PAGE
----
Imprimer

Société des Missions Africaines –Province d'Irlande

DONOGHUE Thomas né le 19 août 1898 à Terryglass
dans le diocèse de Killaloe, Irlande
membre de la SMA le 15 juillet 1923
prêtre le 16 juin 1927
décédé le 16 octobre 1980

1927-1934 missionnaire au Nigeria (vicariat du Bénin)
1935-1947 missionnaire en Egypte
1947-1972 aumônier militaire dans l’armée britannique
1947-1953 : Egypte
1953-1961 :Irlande du Nord
1961-1967 :Allemagne
1967-1972 : Grande Bretagne
1972-1980 Blackrock Road, Cork, retiré

décédé à Cork, Irlande, le 16 octobre 1980,
à l'âge de 82 ans


Father Thomas Joseph DONOGHUE (1898 - 1980)

Thomas Donoghue was born in Terryglass, Borrisokane, Co Tipperary, in the diocese of Killaloe, on 19 August 1898. He died in St. Patrick's hospital, Wellington Road, Cork, on 16 October 1980.

Thomas (Tom) studied at Knockbeg college, Carlow, before coming to the Society's novitiate and house of philosophy, at Kilcolgan, Co Galway, in 1921. Two years later he went to the Society's seminary, at Blackrock Road, Cork, to study theology (1923 1926). He completed his theological formation at Dromantine, Co Down, to which the seminary was transferred in 1926. Tom was admitted as a member of the Society on 15 July 1923 and was ordained a priest by Bishop Edward Mulhern of Dromore diocese, in St. Colman's cathedral, Newry, on 16 June 1927. He was one of a group of eleven ordained on that day.

After ordination Tom was appointed to the vicariate of the Bight of Benin, a territory which extended over much of south western Nigeria as well as a part of northern Nigeria. Since its erection in 1883 the jurisdiction had been staffed mainly by continental members of the Society under Bishops Chausse, Pellet, Lang and Terrien. From the earliest days Irish members of the Society served in this British colony where English-speaking missionaries were needed to conduct the education apostolate. Tom was to be one of those Irish missionaries who from 1930 took over from the continentals and then themselves became pioneers even further afield.

When Tom arrived in Nigeria, Bishop Terrien appointed him to Holy Cross mission, Lagos. This was the cathedral 'parish' and the oldest mission in Nigeria, founded in 1868. Holy Cross was also the largest station in the vicariate with a catholic community of some 6,000 members and with an average of 35 catholic marriages annually. The staff consisted of four confreres under the leadership of Louis Freyburger. Tom was given special responsibility for the schools attached to the mission. There were two boys elementary schools with 940 pupils, and a girls school managed by the Sisters of Our Lady of Apostles, with 690 pupils. In 1929 Bishop Terrien died and was succeeded in 1930 by Bishop Francis O'Rourke. Tom was re-assigned to the district of Oshogbo, where Jakob Imholz was superior and the second assistant priest was Michael McLoughlin. Oshogbo mission had been established in 1915 and in the intervening years 24 secondary stations had been opened, one of them, Ilorin, which is now the seat of a diocese.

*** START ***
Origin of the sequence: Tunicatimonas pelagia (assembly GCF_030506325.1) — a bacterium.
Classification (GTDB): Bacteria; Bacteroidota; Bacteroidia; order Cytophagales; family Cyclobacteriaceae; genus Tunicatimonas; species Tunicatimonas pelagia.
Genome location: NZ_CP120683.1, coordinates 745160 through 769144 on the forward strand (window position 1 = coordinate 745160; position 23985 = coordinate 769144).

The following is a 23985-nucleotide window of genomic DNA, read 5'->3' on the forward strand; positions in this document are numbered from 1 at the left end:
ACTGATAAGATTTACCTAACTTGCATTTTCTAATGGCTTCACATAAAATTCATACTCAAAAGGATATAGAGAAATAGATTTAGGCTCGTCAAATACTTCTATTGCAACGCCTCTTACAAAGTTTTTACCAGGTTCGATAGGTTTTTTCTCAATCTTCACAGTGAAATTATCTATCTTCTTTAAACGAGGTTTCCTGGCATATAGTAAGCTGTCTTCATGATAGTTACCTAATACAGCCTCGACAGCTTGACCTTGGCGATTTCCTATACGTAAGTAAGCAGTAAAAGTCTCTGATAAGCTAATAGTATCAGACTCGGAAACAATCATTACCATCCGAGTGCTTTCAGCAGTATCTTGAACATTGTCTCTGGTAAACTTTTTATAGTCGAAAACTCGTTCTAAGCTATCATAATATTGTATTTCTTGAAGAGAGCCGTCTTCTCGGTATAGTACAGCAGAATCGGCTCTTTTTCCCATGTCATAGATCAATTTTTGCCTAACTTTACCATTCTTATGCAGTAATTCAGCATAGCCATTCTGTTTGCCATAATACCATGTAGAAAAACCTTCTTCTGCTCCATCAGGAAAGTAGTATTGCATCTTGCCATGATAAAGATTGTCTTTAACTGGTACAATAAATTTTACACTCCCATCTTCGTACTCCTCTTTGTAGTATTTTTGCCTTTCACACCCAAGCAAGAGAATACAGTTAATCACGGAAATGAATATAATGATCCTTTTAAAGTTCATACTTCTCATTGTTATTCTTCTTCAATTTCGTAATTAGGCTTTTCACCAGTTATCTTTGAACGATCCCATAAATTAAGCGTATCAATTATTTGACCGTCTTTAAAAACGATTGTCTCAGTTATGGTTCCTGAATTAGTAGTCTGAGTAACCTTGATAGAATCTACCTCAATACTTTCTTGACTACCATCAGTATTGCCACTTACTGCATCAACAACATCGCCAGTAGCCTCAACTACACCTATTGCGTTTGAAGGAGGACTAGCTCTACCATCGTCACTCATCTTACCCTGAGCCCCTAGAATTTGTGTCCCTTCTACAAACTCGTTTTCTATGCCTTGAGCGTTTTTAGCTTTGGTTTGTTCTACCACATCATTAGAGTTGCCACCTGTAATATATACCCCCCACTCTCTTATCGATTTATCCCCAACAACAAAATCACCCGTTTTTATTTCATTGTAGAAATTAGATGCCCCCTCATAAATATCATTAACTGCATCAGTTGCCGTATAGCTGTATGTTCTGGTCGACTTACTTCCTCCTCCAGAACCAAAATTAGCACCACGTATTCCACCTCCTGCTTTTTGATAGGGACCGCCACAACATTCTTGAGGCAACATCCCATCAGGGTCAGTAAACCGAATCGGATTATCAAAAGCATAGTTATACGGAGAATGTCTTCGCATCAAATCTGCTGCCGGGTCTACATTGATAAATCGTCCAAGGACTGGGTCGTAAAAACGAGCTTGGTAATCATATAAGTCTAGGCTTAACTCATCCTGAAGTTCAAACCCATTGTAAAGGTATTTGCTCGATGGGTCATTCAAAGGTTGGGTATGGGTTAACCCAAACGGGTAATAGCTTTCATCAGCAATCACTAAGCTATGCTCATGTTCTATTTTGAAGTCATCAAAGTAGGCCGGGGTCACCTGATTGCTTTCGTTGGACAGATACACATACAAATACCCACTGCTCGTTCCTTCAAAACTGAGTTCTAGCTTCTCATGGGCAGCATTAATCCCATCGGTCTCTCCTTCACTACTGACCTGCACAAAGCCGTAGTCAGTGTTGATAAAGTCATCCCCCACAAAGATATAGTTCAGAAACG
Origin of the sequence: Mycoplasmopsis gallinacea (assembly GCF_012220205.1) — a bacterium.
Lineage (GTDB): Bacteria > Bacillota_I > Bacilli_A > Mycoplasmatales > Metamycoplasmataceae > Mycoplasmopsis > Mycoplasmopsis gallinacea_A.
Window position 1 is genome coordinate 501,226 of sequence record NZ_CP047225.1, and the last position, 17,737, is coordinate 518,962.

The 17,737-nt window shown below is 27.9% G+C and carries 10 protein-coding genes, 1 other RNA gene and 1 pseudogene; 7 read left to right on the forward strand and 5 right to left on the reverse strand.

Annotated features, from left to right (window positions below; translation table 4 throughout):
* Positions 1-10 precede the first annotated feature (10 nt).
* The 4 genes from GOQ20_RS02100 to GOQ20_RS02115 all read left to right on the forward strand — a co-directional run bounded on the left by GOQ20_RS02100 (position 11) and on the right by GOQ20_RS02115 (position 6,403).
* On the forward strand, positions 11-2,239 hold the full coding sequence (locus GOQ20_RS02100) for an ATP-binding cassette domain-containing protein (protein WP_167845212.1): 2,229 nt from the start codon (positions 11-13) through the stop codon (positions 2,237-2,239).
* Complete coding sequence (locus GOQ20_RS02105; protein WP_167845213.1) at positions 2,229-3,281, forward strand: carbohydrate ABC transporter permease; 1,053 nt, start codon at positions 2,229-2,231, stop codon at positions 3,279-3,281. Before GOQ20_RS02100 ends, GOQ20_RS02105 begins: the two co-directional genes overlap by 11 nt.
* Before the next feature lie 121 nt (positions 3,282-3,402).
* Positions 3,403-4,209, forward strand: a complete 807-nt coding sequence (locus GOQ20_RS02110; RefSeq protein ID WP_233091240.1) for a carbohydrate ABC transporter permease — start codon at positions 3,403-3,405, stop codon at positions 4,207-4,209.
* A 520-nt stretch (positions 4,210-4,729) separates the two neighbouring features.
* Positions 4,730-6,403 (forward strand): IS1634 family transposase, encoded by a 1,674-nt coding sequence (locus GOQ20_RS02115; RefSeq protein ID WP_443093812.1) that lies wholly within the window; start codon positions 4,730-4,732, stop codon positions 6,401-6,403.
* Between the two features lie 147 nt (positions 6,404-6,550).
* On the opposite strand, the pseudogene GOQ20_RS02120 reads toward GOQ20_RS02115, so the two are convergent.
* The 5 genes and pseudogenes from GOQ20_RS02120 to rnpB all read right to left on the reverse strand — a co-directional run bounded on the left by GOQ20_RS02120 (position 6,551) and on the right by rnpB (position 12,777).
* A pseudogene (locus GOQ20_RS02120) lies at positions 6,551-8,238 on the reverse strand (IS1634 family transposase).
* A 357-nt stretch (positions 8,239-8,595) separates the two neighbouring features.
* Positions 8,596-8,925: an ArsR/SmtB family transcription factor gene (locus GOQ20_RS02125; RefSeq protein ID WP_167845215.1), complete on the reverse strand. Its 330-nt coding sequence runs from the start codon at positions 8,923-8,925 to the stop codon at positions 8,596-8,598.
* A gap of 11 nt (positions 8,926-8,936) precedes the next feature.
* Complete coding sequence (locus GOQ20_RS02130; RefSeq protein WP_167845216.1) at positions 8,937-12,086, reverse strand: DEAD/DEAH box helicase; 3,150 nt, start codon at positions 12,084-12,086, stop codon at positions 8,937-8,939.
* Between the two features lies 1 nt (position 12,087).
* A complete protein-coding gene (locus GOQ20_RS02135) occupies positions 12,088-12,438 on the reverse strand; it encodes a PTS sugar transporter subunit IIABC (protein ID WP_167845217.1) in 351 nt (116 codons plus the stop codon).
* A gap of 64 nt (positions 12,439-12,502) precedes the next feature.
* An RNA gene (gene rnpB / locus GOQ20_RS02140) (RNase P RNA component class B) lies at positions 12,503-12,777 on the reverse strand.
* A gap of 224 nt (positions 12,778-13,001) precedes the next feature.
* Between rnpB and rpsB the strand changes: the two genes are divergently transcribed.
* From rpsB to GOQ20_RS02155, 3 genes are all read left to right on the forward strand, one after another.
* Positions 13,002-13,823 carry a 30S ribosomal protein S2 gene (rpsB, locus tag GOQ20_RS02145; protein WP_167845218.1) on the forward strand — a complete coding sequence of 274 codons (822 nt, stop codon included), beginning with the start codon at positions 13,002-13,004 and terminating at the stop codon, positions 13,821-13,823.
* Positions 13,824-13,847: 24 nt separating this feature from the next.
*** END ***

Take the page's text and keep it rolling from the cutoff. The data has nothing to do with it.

In the whole district there were 32 chapels, 37 catechists, a catholic community of 2,800 and 10 elementary schools. In December 1931 Tom was transferred to Ibonwon district, in Ijebu country, where he was appointed superior. A year later he went on his first home leave to Ireland. When Tom returned to Nigeria in October 1933, he was posted to Ibadan where the inter-vicarial minor seminary was located. Tom was given responsibility for the pastoral care of the district. Residing at the principal station of Ogunpa, where missionaries had first come in 1907, he ministered to a catholic community of some 2,000 members located in Ogunpa, Oke Offa, Ikire and Oguntolu. He was assisted by the three missionaries in the seminary - Tom Bunyan, Tom Galvin and Stephen Adewuyi (a Nigerian priest) - when they could spare the time. Tom remained in charge at Ibadan until October 1934 when he was struck down by severe malarial fever and was invalided home to Ireland.

After convalescing, Tom's superiors transferred him to the milder climate of Egypt. Here he was appointed to the staff of St. George's college at Ciccolani (Choubra) in the province of Galioubieh, known as the 'English' college (because English was the language of tuition), and later as the Anglo-Copte College (because most of the students were Europeans or oriental Christians - Copts). When Tom came to St. George's, Patrick Christal was principal and other staff members included Martin Farrington and Vincent Moore. Tom went to Ireland on home leave early in 1939. With the outbreak of the second world war he volunteered as a chaplain with British forces in the Middle East, many of whom were Catholics of Irish extraction. He served with the Eight Army in the Egyptian and North African campaigns. Later, after the war, he was to become head chaplain in the Middle East, a post which brought him to the troubled countries of Palestine, Iran, Lebanon and Jordan. Subsequently he was to serve as chaplain in Northern Ireland (1953 1961), Germany (1961 1967) and England (1967 1972).

In August 1972 Tom retired from the active ministry and took up residence in Blackrock Road. On 30 November 1979 he was hospitalised and died almost a year later. A colleague who knew him well wrote: 'Tom was in Nigeria with Bishops Shanahan, Thomas Broderick and Francis O'Rourke, when there were only three bishops and no diocese as yet in an area fifteen times and more the size of Ireland. In Egypt he was a dedicated teacher and mentor. As an army chaplain he saw active service in many theatres, bringing the sacraments to the dying, and consoling those who were badly wounded.'

Tom's had a relative, Nicholas Flavin, who joined the Society and was ordained in 1968.

He is buried in Terryglass, Co Tipperary.